species interaction

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Species Interaction:

Species Interaction

SPECIES INTERACTION:

SPECIES INTERACTION Species Interaction Species (individual populations) live & interact together to form a community Interactions between populations affect population dynamics Types of Interactions include: Competition Predation Parasitism Herbivory Commensalism Mutualism

COMPETITION:

COMPETITION

COMPETITION:

COMPETITION In competition, species compete for different resources Plants: water, light, nutrients, pollen Animals: food, water, mates, shelter

COMPETITION:

COMPETITION Competition occurs because resources are limited Competition can occur Intraspecific Competition within a single species (competing for a mate) or Intrespecific Competition between different species (lions & cheetahs hunting a gazelle)

INTRASPECIFIC COMPETITION:

INTRASPECIFIC COMPETITION Species attempt to avoid real competition between ritualized behavior

MATING RITUALS:

MATING RITUALS Mating behavior is highly ritualized, with the intention of showing fitness to potential mates

MATING RITUALS:

MATING RITUALS

INTRASPECIFIC COMPETITION:

INTRASPECIFIC COMPETITION Most competition is sexual in nature They involve fighting for a mate

INTRASPECIFIC COMPETITION:

INTRASPECIFIC COMPETITION

INTERSPECIFIC COMPETITION:

INTERSPECIFIC COMPETITION Competition between different species for resources Competition occurs for resources (food, territory, etc.)

INTERSPECIFIC COMPETITION:

INTERSPECIFIC COMPETITION One species outcompetes the other Experiments with bacteria: When grown separately When grown together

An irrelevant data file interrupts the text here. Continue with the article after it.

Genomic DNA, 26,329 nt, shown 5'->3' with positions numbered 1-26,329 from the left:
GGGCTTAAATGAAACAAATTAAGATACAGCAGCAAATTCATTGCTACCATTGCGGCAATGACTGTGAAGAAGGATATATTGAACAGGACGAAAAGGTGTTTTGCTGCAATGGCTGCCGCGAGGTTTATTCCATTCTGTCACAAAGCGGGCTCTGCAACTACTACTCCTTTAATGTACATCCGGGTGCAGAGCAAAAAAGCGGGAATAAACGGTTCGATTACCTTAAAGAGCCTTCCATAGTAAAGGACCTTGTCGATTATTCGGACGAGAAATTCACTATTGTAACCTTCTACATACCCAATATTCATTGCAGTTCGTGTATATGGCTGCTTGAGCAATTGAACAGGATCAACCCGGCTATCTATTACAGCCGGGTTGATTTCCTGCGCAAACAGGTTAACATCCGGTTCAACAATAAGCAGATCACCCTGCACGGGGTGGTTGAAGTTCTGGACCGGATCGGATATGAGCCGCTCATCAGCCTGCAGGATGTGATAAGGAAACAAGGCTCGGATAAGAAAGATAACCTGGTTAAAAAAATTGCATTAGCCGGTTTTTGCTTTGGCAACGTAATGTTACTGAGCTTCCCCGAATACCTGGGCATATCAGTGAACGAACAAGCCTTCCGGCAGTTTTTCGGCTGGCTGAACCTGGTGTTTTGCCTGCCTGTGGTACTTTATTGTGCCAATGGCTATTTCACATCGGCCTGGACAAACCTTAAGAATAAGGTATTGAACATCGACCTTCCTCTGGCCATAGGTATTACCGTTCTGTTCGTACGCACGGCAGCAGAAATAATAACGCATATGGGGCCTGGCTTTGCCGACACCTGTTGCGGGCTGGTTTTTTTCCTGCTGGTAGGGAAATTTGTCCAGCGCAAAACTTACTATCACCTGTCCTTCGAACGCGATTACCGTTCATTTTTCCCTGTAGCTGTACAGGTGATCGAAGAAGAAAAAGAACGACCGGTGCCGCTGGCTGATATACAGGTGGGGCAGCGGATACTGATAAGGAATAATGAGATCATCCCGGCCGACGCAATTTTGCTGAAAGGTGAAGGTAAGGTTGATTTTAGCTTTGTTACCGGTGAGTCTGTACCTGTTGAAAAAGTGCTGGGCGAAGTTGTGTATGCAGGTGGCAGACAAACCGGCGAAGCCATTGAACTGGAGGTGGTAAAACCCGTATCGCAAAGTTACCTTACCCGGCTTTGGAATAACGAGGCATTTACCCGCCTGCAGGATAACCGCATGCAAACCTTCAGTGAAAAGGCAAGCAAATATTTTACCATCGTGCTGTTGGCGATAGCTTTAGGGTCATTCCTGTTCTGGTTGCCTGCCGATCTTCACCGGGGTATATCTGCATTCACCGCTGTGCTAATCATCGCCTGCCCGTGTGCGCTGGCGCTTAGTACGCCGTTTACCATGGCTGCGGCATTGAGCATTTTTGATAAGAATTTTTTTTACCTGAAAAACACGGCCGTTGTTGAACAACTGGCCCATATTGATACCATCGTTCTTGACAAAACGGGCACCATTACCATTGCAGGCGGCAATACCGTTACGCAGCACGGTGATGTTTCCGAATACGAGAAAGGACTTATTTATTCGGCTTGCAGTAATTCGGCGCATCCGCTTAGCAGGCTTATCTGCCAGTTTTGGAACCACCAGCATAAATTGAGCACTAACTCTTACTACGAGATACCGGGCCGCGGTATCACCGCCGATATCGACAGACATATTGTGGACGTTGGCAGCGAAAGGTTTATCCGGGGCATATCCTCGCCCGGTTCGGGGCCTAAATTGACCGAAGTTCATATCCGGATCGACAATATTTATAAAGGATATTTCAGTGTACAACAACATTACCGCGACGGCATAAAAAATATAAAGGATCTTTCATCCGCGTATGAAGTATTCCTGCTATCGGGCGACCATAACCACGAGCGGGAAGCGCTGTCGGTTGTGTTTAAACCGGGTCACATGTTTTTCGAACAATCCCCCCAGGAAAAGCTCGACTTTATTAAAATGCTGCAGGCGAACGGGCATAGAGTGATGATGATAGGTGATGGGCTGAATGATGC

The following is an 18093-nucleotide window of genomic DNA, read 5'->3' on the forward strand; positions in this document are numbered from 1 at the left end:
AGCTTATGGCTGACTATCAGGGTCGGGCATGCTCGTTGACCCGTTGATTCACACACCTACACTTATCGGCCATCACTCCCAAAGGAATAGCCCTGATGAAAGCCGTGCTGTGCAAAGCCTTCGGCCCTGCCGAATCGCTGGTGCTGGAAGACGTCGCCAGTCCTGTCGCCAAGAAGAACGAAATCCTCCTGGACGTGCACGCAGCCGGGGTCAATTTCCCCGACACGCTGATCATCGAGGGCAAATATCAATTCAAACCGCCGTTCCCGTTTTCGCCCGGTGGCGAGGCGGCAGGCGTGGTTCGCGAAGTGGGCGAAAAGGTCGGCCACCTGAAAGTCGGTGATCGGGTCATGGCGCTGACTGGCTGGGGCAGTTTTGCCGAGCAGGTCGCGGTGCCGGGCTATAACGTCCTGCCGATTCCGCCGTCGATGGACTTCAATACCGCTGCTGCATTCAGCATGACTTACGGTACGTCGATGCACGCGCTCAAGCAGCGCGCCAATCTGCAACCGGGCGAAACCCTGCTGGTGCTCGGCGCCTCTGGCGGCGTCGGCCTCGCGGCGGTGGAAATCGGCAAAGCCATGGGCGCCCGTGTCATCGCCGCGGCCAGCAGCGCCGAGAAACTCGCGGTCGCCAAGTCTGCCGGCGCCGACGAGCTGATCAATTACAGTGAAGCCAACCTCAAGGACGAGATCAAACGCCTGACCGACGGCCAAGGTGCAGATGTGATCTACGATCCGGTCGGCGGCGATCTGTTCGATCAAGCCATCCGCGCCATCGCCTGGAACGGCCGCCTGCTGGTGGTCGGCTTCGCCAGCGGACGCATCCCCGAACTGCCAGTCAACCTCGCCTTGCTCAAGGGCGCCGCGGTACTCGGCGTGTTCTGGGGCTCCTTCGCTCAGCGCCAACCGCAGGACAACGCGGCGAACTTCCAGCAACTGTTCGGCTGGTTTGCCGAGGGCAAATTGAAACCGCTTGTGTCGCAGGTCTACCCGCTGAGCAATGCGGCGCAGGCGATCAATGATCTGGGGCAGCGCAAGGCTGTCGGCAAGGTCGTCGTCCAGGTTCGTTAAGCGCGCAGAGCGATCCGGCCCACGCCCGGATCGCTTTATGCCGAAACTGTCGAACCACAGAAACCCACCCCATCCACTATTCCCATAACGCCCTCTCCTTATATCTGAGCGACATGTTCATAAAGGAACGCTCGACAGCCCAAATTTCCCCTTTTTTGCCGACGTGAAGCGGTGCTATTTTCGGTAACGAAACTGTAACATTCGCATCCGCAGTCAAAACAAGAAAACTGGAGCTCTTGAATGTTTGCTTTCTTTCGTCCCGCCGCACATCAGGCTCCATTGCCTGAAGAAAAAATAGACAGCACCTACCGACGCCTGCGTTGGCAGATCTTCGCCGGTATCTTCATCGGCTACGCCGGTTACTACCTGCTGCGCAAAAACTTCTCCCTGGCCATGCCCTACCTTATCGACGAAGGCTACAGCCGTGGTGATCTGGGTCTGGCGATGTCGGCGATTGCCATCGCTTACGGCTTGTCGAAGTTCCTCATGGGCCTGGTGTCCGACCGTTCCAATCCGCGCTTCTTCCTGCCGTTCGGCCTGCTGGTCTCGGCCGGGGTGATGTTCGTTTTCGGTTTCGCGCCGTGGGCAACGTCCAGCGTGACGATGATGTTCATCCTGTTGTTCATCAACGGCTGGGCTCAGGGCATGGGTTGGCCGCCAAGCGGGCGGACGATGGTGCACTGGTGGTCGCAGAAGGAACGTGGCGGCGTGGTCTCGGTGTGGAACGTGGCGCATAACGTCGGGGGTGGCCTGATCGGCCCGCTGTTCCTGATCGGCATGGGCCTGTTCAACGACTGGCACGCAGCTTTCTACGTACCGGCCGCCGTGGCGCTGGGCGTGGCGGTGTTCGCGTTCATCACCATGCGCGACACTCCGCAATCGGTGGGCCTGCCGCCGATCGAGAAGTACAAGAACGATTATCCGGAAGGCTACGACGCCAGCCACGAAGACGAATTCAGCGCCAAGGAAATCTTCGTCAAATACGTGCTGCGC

COMPETITION:

COMPETITION Competitive Exclusion Principle No two species can occupy the same niche in the same habitat at the same time

COMPETITION:

COMPETITION Organisms may develop differences in niches because of competition for resources. Resource Partitioning – species coexist by using only part of the available resources Ex: some birds eat the same insects, but hunt for them in different places

COMPETITION:

COMPETITION Resource Partitioning : species coexist by using only part of the available resources

PREDATION:

PREDATION

PREDATION:

PREDATION When one organism feeds on another Predator obtains food item via Prey This is a predator-prey interaction

PREDATOR PREY INTERACTIONS:

PREDATOR PREY INTERACTIONS

SYMBIOSIS:

SYMBIOSIS

SYMBIOSIS:

SYMBIOSIS Symbiosis is when organisms are dependent on each other for survival One organism always benefits from the arrangement Types of Symbiosis Parasitism Mutualism Commensalism

PARASITISM:

PARASITISM

PARASITISM:

PARASITISM When one directly lives off of another organism Host provides the parasite with required resources (food, shelter, etc.) Sometimes a host may survive, many parasites can be fatal.

PARASITISM:

PARASITISM

Parasitism Human Worms:

Parasitism Human Worms

PARASITISM:

PARASITISM

PARASITISM:

PARASITISM There are 2 different types of parasites: Ectoparasites External parasites – live on the outside of the host Ex: ticks, fleas, mosquitoes Endoparasites Internal parasites – live inside the host’s body Ex: bacteria, protists , tapeworms

PARASITISM:

PARASITISM

MUTUALISM:

MUTUALISM

MUTUALISM:

MUTUALISM Two organisms interacting for a mutual benefit They exist in a symbiotic relationship Interaction is good for BOTH species The symbiotic relationship is beneficial to both species, in ensuring their survival

MUTUALISM:

MUTUALISM Red-billed Oxpeckers Ride on the backs of larger animals (buffalo, giraffes, etc.) Eat parasites (ticks) from these larger animals, which could infect the animal with disease Benefit = Oxpecker (food) & Larger Animal (loss of parasite)

MUTUALISM:

MUTUALISM

COMMENSALISM :

COMMENSALISM

COMMENSALISM:

COMMENSALISM One species survives off another species, without causing harm One species derives a benefit from interaction The other species is not harmed or does not benefit from the relationship Example – In rainforest, certain vines benefit by growing on trees which do not benefit or get harmed

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